Aims: To discover whether dental visiting behavior can be understood as a dichotomy of planned versus problem based, or whether there were a range of different types of understanding and patient behavior, recognizable as patterns of dental visiting behavior.
Methods: Secondary analysis drawing on 2 qualitative studies of patients' accounts of dental attendance and oral health, with 1) opportunistic interviews with people attending urgent dental care services (n = 43; including 19 with follow-up) and 2) home-based, in-depth interviews with people attending a dental practice with a mixture of improved or deteriorated/poor periodontal health (n = 25).
Results: Four distinguishable patterns of dental visiting were identified in patients' accounts: Accepting and Active Monitoring, as well as Ambivalent and Active Problem-based dental visiting behavior. Individuals' patterns were relatively stable over time but could shift at turning points. Accepting Monitors were characterized as accepting dentists' recommendations and dental practice policies relating to oral health and visits, whereas Active Monitors were more independent in judging how often to attend for preventive appointments, while still valuing anticipatory care. Ambivalent Problem-based visitors placed a relatively low value on anticipatory care for oral health maintenance and drifted into lapsed attendance, in part because of service-related factors. This contrasted with Active Problem-based visitors, for whom using services only in an emergency was a conscious decision, with low value placed on anticipatory care.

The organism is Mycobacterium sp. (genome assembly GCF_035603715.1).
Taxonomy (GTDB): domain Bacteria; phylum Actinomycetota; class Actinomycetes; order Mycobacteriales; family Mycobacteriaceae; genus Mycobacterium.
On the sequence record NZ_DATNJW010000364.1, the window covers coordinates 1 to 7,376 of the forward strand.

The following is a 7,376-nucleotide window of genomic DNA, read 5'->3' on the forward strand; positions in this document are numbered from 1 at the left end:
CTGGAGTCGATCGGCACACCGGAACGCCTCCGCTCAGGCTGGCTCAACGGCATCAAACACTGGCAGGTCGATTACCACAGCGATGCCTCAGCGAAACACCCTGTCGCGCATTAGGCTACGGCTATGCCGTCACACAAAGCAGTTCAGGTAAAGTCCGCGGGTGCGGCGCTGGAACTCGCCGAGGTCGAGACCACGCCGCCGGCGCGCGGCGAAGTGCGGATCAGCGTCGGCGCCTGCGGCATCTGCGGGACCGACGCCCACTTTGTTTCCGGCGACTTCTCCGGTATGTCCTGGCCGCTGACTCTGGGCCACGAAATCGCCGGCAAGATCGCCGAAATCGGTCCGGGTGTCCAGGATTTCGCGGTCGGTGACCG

Conclusion: This article demonstrates the dynamic nature of patterns of dental visiting where the dental system itself is partly instrumental in shaping patterns of utilization in an ecological way. Thus, service-related factors tend to combine with patients' behavior in expanding inequalities. This illuminates the reasons why risk-based recalls are challenging to implement as a dental policy.
Knowledge Transfer Statement: The results of this analysis can be used by clinicians and policymakers to inform policy around supporting uptake of preventive health care visits, contributing in particular to understanding how risk-based preventive visiting policies may be better adapted to patients' understanding of the purpose of visits, taking into account that this is in part shaped by service-related factors in an ecological way, arising from patients' and dental teams' expectations.
- health service utilization
- oral health behavior
- periodontal risk
- preventive health care
ASJC Scopus subject areas